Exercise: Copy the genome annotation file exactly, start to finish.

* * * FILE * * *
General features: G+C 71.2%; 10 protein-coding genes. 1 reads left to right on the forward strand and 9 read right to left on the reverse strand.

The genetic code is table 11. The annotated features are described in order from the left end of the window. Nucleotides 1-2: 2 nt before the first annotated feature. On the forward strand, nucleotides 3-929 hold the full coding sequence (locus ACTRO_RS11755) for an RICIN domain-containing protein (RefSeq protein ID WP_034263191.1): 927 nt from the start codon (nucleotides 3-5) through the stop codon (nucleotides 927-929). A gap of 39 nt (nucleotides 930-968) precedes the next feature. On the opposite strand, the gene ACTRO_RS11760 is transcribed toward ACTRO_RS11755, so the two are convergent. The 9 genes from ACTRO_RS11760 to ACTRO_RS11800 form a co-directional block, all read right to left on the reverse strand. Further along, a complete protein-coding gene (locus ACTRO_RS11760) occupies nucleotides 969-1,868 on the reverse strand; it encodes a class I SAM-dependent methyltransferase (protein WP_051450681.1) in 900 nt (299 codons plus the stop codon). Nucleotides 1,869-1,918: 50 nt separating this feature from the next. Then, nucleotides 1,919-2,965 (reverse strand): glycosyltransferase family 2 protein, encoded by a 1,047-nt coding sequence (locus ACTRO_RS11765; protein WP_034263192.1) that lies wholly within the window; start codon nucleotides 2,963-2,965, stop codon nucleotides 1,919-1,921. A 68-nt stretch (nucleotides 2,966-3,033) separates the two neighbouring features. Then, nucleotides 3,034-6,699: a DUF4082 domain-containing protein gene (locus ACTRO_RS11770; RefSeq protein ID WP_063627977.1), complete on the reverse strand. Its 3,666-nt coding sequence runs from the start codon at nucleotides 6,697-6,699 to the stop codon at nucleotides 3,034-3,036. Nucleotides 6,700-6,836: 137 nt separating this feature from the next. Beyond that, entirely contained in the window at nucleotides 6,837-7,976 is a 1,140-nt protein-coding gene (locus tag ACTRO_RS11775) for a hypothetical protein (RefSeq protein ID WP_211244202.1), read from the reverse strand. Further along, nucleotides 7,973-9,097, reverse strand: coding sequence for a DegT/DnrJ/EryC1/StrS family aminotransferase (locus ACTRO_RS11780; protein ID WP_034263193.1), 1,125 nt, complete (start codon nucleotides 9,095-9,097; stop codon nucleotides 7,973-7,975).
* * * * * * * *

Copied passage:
General features: G+C 71.2%; 10 protein-coding genes. 1 reads left to right on the forward strand and 9 read right to left on the reverse strand.

The genetic code is table 11. The annotated features are described in order from the left end of the window. Nucleotides 1-2: 2 nt before the first annotated feature. On the forward strand, nucleotides 3-929 hold the full coding sequence (locus ACTRO_RS11755) for an RICIN domain-containing protein (RefSeq protein ID WP_034263191.1): 927 nt from the start codon (nucleotides 3-5) through the stop codon (nucleotides 927-929). A gap of 39 nt (nucleotides 930-968) precedes the next feature. On the opposite strand, the gene ACTRO_RS11760 is transcribed toward ACTRO_RS11755, so the two are convergent. The 9 genes from ACTRO_RS11760 to ACTRO_RS11800 form a co-directional block, all read right to left on the reverse strand. Further along, a complete protein-coding gene (locus ACTRO_RS11760) occupies nucleotides 969-1,868 on the reverse strand; it encodes a class I SAM-dependent methyltransferase (protein WP_051450681.1) in 900 nt (299 codons plus the stop codon). Nucleotides 1,869-1,918: 50 nt separating this feature from the next. Then, nucleotides 1,919-2,965 (reverse strand): glycosyltransferase family 2 protein, encoded by a 1,047-nt coding sequence (locus ACTRO_RS11765; protein WP_034263192.1) that lies wholly within the window; start codon nucleotides 2,963-2,965, stop codon nucleotides 1,919-1,921. A 68-nt stretch (nucleotides 2,966-3,033) separates the two neighbouring features. Then, nucleotides 3,034-6,699: a DUF4082 domain-containing protein gene (locus ACTRO_RS11770; RefSeq protein ID WP_063627977.1), complete on the reverse strand. Its 3,666-nt coding sequence runs from the start codon at nucleotides 6,697-6,699 to the stop codon at nucleotides 3,034-3,036. Nucleotides 6,700-6,836: 137 nt separating this feature from the next. Beyond that, entirely contained in the window at nucleotides 6,837-7,976 is a 1,140-nt protein-coding gene (locus tag ACTRO_RS11775) for a hypothetical protein (RefSeq protein ID WP_211244202.1), read from the reverse strand. Further along, nucleotides 7,973-9,097, reverse strand: coding sequence for a DegT/DnrJ/EryC1/StrS family aminotransferase (locus ACTRO_RS11780; protein ID WP_034263193.1), 1,125 nt, complete (start codon nucleotides 9,095-9,097; stop codon nucleotides 7,973-7,975).